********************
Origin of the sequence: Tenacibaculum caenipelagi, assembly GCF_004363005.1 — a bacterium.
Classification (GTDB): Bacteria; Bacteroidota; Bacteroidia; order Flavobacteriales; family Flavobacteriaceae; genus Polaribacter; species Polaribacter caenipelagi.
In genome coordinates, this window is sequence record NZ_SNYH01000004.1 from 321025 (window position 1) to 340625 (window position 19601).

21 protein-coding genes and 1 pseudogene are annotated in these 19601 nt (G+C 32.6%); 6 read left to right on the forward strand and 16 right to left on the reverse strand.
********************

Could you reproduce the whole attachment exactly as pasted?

Origin of the sequence: Tenacibaculum caenipelagi, assembly GCF_004363005.1 — a bacterium.
Classification (GTDB): Bacteria; Bacteroidota; Bacteroidia; order Flavobacteriales; family Flavobacteriaceae; genus Polaribacter; species Polaribacter caenipelagi.
In genome coordinates, this window is sequence record NZ_SNYH01000004.1 from 321025 (window position 1) to 340625 (window position 19601).

21 protein-coding genes and 1 pseudogene are annotated in these 19601 nt (G+C 32.6%); 6 read left to right on the forward strand and 16 right to left on the reverse strand.